My first State of the State, just a little less than a year ago, I said, "We have to be bold. We have to make up for the past." So, we proposed $25 billion in building 100,000 units of affordable housing over the next five years. That is the largest investment in affordable housing in our state's history. And I defy any other state to try and meet that one because that's a big one. Right, RuthAnne? It is huge. Huge is the word. So, we've also been talking about, not just in the context of what we did last year, but I've been giving another number of speeches about how we still have so much to catch up. People want to be here, which is great, but we've not kept up with the building to meet the demand. So, prices go up, people want to be here, deserve to be here, cannot afford to come here and live in a beautiful home that they deserve.
So, this is an ambitious goal. We're trying to put forth a plan that people kind of are stunned by but working with Mayor Adams and our partners in the legislature because we need to make some changes in our legislature as well, as well as the City Council. We want to build over 800,000 new units over the next decade because I believe, I believe that affordable housing, beautiful safe housing is a basic human right. And that right needs to be granted to more New Yorkers than we have right now.
So here, this state, this place speaks to this, speaks to this. It's how we can reimagine and build a better, warm, equitable, more inclusive Brooklyn. As I mentioned, in October, we announced a $425 million project, not a groundbreaking - groundbreakings are really nice, but the best is when you cut the ribbon and you open it up to people and the Fountains project is extraordinary, right adjacent to this site, so that speaks of what we can do. So, the naysayers just said, "Oh, it'll never happen here. Nobody cares" - things are already happening. But today, we're announcing the start of a $1.2 billion project known as Alafia that'll bring 2,400 affordable units to the community. That's extraordinary. 2,400 units. All affordable housing to this community. So, let's give that a round of applause.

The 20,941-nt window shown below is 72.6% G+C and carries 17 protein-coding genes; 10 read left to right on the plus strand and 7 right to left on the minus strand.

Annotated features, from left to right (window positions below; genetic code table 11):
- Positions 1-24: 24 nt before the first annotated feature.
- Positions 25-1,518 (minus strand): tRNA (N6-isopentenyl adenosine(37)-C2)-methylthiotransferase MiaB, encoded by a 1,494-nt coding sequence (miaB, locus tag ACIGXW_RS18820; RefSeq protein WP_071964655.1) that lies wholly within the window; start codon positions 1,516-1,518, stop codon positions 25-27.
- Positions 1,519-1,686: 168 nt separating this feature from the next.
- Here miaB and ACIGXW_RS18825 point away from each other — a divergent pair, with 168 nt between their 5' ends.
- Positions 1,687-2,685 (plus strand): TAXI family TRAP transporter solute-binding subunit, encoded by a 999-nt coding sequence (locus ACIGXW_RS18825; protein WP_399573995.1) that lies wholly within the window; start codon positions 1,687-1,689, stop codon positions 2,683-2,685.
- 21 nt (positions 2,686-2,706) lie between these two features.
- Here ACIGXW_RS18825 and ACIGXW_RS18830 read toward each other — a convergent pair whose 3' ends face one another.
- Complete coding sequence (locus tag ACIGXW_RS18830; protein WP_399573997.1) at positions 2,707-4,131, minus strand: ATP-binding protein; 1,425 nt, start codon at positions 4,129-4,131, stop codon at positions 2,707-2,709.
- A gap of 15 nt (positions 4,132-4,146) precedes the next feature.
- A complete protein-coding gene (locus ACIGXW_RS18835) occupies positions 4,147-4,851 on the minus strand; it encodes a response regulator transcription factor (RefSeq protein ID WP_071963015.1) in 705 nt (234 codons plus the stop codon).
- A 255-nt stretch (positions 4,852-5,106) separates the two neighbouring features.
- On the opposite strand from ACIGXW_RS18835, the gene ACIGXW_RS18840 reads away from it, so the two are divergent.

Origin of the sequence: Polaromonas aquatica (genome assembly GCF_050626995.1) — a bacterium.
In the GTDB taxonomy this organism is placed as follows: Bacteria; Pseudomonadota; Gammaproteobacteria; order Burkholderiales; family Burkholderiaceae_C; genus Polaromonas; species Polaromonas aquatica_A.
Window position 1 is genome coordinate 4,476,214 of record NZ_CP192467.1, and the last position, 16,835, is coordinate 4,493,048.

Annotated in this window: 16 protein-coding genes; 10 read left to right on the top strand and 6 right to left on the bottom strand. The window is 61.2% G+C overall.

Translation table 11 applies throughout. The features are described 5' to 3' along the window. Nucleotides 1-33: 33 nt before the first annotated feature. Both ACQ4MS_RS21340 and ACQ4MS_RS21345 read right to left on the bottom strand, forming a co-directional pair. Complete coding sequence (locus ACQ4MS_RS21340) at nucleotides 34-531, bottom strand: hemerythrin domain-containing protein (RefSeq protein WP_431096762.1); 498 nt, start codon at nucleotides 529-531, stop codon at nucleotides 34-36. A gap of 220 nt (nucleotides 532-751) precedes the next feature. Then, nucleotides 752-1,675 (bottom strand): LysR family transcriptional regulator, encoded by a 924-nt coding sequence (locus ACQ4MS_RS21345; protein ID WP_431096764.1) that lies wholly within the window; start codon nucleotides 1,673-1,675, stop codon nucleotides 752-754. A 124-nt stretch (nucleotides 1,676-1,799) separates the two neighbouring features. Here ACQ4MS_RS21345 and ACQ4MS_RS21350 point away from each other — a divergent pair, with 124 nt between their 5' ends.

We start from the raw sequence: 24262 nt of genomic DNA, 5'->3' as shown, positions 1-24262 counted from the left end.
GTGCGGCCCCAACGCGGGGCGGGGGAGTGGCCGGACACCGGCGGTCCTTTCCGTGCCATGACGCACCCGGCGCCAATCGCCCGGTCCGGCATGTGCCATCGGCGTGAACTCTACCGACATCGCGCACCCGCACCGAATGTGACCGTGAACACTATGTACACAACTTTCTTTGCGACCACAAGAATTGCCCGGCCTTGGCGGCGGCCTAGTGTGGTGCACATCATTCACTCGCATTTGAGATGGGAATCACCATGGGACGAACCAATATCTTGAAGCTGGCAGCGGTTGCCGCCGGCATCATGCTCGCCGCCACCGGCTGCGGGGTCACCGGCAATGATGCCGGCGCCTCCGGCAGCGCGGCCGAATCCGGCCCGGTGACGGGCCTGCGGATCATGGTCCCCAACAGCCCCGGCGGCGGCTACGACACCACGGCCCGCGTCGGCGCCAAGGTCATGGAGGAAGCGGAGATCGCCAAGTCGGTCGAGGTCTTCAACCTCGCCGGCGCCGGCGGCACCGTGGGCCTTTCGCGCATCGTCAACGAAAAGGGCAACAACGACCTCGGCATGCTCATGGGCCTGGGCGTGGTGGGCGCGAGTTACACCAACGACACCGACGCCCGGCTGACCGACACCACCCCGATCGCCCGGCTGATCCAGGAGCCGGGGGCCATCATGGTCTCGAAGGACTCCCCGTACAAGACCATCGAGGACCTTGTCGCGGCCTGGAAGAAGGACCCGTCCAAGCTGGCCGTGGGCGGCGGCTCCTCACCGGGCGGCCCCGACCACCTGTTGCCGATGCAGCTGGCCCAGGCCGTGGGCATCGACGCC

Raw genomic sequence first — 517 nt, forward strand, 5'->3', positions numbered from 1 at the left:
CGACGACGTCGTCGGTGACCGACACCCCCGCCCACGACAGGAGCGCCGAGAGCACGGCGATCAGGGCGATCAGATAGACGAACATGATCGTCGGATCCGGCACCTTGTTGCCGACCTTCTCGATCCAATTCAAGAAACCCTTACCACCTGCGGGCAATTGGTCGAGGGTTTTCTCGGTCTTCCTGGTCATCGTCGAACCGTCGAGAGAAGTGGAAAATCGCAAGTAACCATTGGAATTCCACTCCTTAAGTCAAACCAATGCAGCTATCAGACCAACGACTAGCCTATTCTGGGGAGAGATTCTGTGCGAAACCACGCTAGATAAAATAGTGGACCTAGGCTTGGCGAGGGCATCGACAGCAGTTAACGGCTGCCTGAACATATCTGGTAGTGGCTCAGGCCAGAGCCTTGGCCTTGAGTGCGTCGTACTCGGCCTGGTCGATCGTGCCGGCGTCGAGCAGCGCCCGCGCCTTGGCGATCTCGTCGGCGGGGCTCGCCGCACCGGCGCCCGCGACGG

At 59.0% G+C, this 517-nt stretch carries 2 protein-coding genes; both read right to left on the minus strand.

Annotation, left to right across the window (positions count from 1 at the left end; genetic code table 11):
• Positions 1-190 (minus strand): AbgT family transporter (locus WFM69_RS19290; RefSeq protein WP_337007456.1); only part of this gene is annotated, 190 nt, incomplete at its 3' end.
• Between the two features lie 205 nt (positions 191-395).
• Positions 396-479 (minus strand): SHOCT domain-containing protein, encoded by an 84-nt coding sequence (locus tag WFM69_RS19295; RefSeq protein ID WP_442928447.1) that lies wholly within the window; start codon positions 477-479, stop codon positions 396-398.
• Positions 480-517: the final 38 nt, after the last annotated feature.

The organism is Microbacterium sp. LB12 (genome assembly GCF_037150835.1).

And Alafia, Alafia means something. It means good health, blessing, and peace. And we're going to achieve all three of those objectives because that's what the name commands us to do. This is what this community deserves. And this will be a transformational project that'll have a profound impact on this long-forgotten neighborhood. But not just on, I'm trying to point out, it's not just on the physical structure, it's not just the buildings. It'll have a profound impact on the psychology of a community, how they view themselves, how they realize that we believe they matter, they have value and they deserve more. And all of a sudden people start saying, yeah, we do. We do matter.